Believe it or not, pain relief is the most common reason people seek cannabis! A 2019 study published in Health Affairs showed 62% of medical cannabis patients are looking to ease their chronic pain. 

“We now know that chronic pain is indeed the most common qualifying condition for which people obtained medical cannabis licenses. Given the context of the opioid epidemic and the consistent observational studies that report medical cannabis patients substituting cannabis for pain medications, we now have a better sense of how widespread that practice and rationale may be,” said the study’s lead author, Kevin Boehnke, PhD. 

Woman with blonde hair and pink nails holding her neck in pain before consuming cannabis for pain relief

Cannabis and the opioid crisis

It’s no wonder why people are putting down the pills and picking up the hippie green plant instead. When it comes to abusing opioids, there’s a common justification: “My doctor prescribed me this medication. Therefore, I am not addicted.” It’s an easy lie to believe because your doctor did prescribe you that pill. Why would they give you something that could hurt you? 

It’s important to keep in mind, just because something is prescribed to you by a physician, doesn’t mean it comes without risks. Check out some of these sobering statistics from the U.S. Department of Health and Human Services about opioid misuse: 

  • In 2019, it’s estimated that 10.1 million people aged 12 years or older misused opioids over the prior year. Specifically, 9.7 million Americans misused prescription pain relievers, while the remaining 745,000 people used heroin. 
  • More than 760,000 Americans have died since 1999 from a drug overdose. Two out of three overdose deaths in 2018 involved an opioid. 
  • The national rate of opioid-related hospitalizations was 297 per 100,000 population in 2016.

A picture of white opioid pills on top of a blue table to demonstrate the potential for cannabis to replace opioids and help chronic pain sufferers

Can I overdose on cannabis?

Currently, cannabis has not been proven to be the cause of any fatal overdose.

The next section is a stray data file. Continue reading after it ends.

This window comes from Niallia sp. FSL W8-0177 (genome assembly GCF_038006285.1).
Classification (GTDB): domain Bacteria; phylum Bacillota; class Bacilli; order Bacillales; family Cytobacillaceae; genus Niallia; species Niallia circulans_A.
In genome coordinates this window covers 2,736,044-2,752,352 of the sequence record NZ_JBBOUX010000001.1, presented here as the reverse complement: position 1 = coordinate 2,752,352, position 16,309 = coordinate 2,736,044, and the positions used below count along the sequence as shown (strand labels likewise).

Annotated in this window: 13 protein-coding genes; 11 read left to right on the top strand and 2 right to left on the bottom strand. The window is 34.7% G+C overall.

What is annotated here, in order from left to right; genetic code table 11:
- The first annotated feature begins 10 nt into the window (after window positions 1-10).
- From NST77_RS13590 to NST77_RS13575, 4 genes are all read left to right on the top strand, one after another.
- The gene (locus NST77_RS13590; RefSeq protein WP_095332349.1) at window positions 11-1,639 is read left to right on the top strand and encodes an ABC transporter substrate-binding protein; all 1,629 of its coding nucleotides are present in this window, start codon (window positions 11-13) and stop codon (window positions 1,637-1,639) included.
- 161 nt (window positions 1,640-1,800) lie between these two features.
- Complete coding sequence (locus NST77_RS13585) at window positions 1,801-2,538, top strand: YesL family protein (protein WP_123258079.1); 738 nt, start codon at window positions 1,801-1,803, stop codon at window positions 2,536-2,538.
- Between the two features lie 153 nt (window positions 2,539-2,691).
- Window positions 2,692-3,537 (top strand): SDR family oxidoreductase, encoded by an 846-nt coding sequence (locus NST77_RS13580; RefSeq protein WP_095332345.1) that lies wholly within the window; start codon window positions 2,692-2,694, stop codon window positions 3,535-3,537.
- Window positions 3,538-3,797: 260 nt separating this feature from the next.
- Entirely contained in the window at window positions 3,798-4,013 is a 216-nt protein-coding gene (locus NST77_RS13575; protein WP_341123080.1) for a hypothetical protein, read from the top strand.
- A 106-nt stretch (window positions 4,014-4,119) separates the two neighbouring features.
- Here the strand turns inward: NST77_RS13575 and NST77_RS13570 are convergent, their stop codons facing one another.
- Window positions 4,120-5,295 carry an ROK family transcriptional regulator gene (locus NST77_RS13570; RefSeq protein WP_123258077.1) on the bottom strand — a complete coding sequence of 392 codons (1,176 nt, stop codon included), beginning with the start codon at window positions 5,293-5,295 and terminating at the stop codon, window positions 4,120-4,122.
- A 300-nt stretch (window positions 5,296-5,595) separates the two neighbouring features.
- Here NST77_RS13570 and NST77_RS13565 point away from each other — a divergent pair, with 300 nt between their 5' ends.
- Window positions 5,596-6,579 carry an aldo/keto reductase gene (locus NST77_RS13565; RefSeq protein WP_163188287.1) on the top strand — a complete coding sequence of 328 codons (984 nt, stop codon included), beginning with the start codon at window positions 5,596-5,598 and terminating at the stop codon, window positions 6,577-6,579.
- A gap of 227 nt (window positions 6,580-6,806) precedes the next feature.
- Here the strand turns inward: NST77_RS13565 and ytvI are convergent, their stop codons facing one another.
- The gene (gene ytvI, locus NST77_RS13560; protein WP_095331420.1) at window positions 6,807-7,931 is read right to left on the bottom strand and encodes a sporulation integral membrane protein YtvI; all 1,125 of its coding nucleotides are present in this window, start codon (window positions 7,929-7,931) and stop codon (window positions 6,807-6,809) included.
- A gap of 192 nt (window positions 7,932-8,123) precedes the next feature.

This set of parents, for example, tragically lost their 22-year-old son unexpectedly. They firmly believe cannabis was responsible for their son’s death, as it was found in his system when he died and he was an advocate for the plant. Despite this belief, the examiner who conducted his autopsy concluded cannabis did not cause his death, and doesn’t list it as the cause of death on his death certificate. While experts might point out other side effects to watch out for after consuming cannabis, such as paranoia, racing heart, potentially distorted vision, etc., nearly all of them agree that overdosing on cannabis just isn’t possible. This pair of grieving parents, unfortunately, did lose their son to a heart attack, according to the examiner. 

Shadowy person with curly hair and a long sleeved blouse sitting outside at sunset holding their hand on their forehead to display stress before smoking cannabis to relieve chronic pain

What does science say about cannabis for pain relief? 

So far, the FDA has not approved cannabis to cure or treat any disease, and that includes chronic pain. With that being said, there is an enormous amount of research and anecdotal testimonies that support cannabis for pain relief. This research sparked the installation of medical cannabis programs in over half the country, with surely more to follow! In terms of credible research rooted in scientific processes, here’s what we know about cannabis and pain so far: 

  • A 2016 research paper discovered cancer patients used 64% fewer opioids for cancer-related pain when medical cannabis was integrated into their routine. 
    • This piece of research also notes:
      • Cannabis consumption was associated with a better quality of life in patients with chronic pain
      • Cannabis came with fewer side effects and medications used
  • Harvard University says cannabis seems to ease the pain associated with multiple sclerosis, as well as general nerve pain. 
  • This 2015 review exploring cannabis to relieve pain found several of the conducted trials yielded positive results. The trials focused on patients with chronic pain, neuropathic pain, and multiple sclerosis. “Marijuana or cannabinoids may be efficacious for these indications,” reads the study.